Abolish commissions for life insurance in Europe?

– On the design of insurance products in Europe –

 

Brokers’ brokerage fees and agents’ commissions will fall as a result of the Life Insurance Reform Act (LVRG) – but at the same time there will be a shift in life insurance away from one-off to ongoing remuneration for agents.

This is what Stuttgarter Lebensversicherung has to say about its new remuneration model: The model is primarily aimed at intermediaries who attach importance to good customer care, want to prevent cancellations and achieve calculable income in the long term. Admittedly, it is not particularly attractive for people starting out in their careers, but the placement fee is not a start-up programme.

The invention of zillmerization in life insurance by the mathematician August Zillmer in 1863 served primarily to establish professional life insurance sales through high one-time commissions and to help the product of life insurance to become more widespread for the first time. This was the only way to secure a livelihood for full-time career starters in sales right from the start. Previously, most intermediaries worked as a sideline to another main job that already provided their livelihood. There was hardly any professional insurance distribution – it had to be built up in the first place.

Today, however, with established sales structures and a sufficient number of intermediaries, there is no longer any political need for such business start-up and expansion programmes as 1863. The supply of the population with life insurance and brokerage services is not endangered by the LVRG. There is a functioning sales force that will continue to function even without high one-time fees.

Anyone who has paid attention to developments in Europe could have guessed where the journey would lead. The work by Monir Talin “Member State Limits to the Design of Insurance Products in the European Single Market for Insurance”, 278 pages, price EUR 48, published by Verlag Versicherungswirtschaft, is informative in this respect.

This paper addresses the issue of divergent national contract regimes that hamper cross-border insurance transactions within the EU. It identifies the extent to which mandatory national law inhibits cross-border insurance business between Member States. Compatibility with Community law is discussed and basic contours of Community borders are clarified. The focus is on the insurance markets in Germany, France and the United Kingdom.

The study also contributes to the possibilities and tendencies of the future design of a unified European insurance contract law, as it is emerging, and thus also provides insights for the interpretation and future development of German insurance contract law.

This shows how consumer protection is implemented in some countries by means of regulatory restrictions or even bans – e.g. on commissions – while in others it is implemented by means of strict information requirements, although convergence can be expected in the future.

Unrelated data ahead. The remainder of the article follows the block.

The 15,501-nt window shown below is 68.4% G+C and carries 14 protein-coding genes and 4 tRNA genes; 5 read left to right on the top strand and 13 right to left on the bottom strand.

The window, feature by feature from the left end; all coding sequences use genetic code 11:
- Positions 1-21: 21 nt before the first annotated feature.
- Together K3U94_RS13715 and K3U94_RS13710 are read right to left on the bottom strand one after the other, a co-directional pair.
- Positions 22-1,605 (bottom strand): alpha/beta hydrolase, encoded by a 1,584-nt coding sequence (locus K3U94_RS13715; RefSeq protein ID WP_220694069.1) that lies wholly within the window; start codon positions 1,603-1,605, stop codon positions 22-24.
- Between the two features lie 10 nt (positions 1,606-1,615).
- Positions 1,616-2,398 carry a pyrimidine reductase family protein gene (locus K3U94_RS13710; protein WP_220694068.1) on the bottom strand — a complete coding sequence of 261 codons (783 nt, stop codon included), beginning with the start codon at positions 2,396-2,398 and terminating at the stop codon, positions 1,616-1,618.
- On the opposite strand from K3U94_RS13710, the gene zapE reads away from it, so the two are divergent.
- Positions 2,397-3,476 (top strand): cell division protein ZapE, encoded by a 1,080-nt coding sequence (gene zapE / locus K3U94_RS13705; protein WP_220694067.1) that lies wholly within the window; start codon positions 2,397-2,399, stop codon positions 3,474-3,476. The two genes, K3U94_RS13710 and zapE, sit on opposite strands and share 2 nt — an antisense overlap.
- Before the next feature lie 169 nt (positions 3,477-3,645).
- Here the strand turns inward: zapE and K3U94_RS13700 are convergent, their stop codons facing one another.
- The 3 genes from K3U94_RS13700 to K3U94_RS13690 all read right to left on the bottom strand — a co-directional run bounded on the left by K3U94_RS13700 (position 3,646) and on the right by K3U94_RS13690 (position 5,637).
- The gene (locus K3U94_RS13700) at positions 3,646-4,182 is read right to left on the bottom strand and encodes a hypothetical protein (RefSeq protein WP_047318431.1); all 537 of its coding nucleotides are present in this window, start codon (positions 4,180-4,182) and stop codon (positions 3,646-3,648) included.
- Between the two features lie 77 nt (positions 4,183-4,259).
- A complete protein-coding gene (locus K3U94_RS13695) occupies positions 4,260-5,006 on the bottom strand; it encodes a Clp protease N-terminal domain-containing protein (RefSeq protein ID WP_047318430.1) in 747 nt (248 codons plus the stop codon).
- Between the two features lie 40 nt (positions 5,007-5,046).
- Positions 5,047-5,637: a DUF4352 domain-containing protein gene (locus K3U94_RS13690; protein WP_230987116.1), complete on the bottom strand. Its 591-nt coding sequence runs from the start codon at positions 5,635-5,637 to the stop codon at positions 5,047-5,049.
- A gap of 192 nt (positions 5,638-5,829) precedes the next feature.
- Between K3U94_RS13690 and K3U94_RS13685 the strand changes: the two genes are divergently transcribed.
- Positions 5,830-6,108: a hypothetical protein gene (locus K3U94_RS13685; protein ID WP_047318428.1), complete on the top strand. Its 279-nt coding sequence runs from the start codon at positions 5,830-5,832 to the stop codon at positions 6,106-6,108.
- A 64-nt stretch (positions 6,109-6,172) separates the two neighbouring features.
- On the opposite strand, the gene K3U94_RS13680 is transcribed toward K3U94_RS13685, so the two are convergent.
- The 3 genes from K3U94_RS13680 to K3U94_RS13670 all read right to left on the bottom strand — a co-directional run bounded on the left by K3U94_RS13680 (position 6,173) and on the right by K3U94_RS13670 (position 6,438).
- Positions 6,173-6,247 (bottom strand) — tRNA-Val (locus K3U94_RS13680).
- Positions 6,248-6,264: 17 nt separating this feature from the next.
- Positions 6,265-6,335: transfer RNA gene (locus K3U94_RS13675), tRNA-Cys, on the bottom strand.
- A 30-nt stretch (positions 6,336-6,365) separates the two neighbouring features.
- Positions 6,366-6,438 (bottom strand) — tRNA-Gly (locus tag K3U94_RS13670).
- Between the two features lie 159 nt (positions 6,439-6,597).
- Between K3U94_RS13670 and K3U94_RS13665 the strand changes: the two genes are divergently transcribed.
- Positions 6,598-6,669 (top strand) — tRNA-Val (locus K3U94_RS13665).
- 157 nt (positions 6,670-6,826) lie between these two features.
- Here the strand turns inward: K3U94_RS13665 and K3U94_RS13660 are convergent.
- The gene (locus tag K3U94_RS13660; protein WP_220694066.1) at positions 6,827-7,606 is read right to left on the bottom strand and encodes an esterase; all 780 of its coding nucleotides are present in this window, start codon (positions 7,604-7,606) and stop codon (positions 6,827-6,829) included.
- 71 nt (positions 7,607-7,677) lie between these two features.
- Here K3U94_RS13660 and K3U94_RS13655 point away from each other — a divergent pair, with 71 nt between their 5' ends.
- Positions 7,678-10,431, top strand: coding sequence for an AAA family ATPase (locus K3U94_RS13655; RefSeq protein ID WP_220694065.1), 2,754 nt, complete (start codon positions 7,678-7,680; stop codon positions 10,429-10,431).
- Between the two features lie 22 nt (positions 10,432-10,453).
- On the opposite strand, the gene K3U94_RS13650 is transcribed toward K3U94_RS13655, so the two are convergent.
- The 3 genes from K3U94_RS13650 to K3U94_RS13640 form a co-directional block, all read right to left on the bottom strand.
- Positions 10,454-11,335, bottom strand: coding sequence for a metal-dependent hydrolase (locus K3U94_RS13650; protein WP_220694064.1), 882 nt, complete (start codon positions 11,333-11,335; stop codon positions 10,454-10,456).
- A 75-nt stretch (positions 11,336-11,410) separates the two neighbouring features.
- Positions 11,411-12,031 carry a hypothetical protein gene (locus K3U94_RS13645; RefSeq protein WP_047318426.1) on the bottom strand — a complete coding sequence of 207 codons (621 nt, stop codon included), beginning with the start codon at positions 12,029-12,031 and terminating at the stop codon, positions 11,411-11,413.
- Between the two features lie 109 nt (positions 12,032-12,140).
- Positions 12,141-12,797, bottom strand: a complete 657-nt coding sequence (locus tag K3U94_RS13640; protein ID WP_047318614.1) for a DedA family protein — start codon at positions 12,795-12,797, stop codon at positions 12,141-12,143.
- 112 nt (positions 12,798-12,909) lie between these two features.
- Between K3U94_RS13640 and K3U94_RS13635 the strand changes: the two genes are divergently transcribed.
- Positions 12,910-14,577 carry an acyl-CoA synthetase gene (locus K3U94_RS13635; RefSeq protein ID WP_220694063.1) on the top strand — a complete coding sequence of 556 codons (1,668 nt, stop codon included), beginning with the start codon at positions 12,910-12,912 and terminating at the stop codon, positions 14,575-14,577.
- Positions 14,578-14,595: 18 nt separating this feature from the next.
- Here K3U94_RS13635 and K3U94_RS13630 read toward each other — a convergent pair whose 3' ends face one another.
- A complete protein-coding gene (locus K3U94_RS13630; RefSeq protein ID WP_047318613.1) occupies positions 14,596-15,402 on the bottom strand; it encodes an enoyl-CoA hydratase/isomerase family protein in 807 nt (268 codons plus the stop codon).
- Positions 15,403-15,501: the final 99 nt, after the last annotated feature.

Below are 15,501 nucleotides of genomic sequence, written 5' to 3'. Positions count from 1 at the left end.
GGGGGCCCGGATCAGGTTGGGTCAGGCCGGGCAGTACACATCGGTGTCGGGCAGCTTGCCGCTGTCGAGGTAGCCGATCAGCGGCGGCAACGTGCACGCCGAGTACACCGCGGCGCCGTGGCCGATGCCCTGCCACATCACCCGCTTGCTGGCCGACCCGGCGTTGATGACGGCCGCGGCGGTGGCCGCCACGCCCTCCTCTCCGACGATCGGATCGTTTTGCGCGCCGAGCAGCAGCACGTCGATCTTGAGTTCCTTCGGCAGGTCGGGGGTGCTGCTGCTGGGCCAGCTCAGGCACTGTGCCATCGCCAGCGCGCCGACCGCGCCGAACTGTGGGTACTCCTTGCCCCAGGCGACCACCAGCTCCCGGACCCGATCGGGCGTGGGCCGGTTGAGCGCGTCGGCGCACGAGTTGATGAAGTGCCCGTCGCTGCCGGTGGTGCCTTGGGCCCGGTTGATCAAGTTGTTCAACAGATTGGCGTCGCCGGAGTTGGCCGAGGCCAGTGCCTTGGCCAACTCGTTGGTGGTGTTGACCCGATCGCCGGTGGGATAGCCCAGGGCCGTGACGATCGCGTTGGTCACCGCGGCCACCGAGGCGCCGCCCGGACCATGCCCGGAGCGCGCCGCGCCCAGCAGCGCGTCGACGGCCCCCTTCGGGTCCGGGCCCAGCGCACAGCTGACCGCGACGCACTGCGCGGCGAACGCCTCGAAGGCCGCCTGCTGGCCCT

In detail, the work for the EU examines in a comparative way how and with what considerations the following have been implemented: – Requirements for targeted regulation of the premium (in the case of natural catastrophe insurance as well as mandatory bonus-malus systems) – Mandatory risk inclusions (in the case of terrorism, natural catastrophe and technological catastrophe risks) – The exclusion of freedom from benefits in the case of misconduct on the part of the policyholder (in the case of a breach of obligations and the bringing about of the insured event) – Minimum surrender values in endowment insurance.

The work is of interest to anyone who wants to understand the considerations on which insurance policies will be based in the EU and the individual member states in the future, what trends can be expected, and why things are developing in a way that often takes much longer to come to light. It is therefore of interest to practitioners interested in contract drafting as well as to researchers and academics.

 

by Dr. Johannes Fiala and Dipl.-Math. Peter A. Schramm

by courtesy of

 

www.experten.de (published October 2014)

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About the author

Dr. Johannes Fiala Dr. Johannes Fiala

Dr. Johannes Fiala has been working for more than 25 years as a lawyer and attorney with his own law firm in Munich. He is intensively involved in real estate, financial law, tax and insurance law. The numerous stages of his professional career enable him to provide his clients with comprehensive advice and to act as a lawyer in the event of disputes.
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